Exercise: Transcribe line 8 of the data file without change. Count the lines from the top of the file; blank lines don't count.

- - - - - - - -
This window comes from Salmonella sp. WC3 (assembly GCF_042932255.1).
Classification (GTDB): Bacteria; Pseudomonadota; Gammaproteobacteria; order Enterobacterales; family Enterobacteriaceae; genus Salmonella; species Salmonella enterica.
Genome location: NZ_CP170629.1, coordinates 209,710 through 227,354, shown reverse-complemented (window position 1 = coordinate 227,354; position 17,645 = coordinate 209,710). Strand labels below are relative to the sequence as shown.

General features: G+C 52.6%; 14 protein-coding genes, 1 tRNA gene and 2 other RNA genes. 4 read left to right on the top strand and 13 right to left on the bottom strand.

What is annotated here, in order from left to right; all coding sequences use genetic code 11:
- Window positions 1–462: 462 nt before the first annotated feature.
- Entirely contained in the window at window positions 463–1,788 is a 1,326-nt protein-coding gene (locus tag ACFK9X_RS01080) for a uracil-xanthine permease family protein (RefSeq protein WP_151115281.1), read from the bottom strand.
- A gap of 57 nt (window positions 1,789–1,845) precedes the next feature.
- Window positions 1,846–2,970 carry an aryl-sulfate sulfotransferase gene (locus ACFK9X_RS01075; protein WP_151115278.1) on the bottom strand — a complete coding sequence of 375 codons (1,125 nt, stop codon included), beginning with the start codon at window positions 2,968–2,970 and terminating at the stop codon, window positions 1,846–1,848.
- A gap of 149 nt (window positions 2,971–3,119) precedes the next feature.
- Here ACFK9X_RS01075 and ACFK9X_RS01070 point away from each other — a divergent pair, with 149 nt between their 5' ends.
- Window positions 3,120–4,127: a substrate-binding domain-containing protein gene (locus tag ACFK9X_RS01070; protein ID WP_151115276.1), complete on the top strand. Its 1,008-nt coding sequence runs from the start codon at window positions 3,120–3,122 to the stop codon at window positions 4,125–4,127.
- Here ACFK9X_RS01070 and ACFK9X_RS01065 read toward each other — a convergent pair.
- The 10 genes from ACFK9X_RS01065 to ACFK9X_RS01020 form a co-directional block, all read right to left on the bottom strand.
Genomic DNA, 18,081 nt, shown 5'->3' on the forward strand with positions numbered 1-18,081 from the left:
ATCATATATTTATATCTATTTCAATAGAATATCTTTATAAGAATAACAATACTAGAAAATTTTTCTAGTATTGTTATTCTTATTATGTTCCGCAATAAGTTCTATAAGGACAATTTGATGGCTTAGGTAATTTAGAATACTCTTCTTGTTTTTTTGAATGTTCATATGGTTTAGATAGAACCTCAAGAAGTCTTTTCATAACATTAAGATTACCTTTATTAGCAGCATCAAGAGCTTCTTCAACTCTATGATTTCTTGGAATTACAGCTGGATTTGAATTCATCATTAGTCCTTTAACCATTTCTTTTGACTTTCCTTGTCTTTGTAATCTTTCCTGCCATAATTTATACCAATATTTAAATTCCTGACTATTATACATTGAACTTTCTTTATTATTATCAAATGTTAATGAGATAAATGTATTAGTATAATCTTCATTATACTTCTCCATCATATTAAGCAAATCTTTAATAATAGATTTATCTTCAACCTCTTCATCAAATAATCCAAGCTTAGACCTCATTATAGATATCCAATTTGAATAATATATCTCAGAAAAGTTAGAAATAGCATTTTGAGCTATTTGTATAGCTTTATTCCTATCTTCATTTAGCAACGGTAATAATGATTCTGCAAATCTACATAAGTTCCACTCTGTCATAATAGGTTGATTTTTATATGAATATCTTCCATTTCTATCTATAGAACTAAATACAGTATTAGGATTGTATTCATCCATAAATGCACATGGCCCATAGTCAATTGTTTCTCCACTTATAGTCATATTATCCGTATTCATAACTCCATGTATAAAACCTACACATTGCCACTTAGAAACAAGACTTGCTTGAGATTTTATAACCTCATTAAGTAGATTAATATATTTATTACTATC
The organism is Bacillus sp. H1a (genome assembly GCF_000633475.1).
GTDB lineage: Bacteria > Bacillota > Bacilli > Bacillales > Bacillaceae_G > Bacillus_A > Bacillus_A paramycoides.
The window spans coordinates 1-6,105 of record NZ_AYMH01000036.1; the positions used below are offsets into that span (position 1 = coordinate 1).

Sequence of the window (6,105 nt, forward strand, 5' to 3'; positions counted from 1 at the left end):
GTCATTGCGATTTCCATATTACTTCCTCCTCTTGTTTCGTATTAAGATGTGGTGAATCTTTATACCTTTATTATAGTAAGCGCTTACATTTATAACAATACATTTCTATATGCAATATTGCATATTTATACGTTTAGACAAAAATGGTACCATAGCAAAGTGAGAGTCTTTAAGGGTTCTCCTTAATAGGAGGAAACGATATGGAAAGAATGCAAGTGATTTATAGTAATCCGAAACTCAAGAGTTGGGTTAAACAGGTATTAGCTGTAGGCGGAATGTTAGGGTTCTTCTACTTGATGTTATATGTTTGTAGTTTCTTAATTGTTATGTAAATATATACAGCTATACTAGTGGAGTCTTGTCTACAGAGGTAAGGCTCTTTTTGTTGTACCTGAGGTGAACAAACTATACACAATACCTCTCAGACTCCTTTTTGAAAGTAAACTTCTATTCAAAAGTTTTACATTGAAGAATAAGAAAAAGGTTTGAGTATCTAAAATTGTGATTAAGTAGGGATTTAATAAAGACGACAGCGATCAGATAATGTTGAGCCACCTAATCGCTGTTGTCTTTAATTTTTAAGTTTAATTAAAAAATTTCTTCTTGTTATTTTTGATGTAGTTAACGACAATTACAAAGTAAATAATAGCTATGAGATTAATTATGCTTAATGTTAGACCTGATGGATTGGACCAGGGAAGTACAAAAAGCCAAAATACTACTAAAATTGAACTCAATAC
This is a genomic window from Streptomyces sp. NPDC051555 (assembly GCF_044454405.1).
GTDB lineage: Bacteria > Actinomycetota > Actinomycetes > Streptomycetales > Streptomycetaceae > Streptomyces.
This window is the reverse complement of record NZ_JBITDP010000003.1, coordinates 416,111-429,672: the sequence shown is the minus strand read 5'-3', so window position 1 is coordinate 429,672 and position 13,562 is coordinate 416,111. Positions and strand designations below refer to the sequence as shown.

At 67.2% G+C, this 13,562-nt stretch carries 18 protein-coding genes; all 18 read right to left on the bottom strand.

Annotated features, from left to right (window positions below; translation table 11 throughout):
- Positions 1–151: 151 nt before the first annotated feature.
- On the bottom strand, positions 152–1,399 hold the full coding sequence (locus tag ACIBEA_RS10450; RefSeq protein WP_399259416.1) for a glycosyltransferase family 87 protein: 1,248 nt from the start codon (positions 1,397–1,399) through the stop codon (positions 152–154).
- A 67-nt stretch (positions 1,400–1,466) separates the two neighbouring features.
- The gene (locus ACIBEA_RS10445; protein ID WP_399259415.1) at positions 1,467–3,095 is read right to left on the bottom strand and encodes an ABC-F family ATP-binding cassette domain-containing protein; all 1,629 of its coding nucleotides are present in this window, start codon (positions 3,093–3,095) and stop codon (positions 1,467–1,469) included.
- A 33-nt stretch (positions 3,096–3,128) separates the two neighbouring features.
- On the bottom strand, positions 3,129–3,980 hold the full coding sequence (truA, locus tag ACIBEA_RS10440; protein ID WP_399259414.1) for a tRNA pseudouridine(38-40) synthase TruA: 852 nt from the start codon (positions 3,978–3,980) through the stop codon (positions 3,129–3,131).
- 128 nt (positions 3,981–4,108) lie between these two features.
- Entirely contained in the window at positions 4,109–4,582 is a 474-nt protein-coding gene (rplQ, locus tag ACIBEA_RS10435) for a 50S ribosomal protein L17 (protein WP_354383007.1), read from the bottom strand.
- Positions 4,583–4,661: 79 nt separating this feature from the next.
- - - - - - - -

- A gap of 57 nt (window positions 1,789–1,845) precedes the next feature.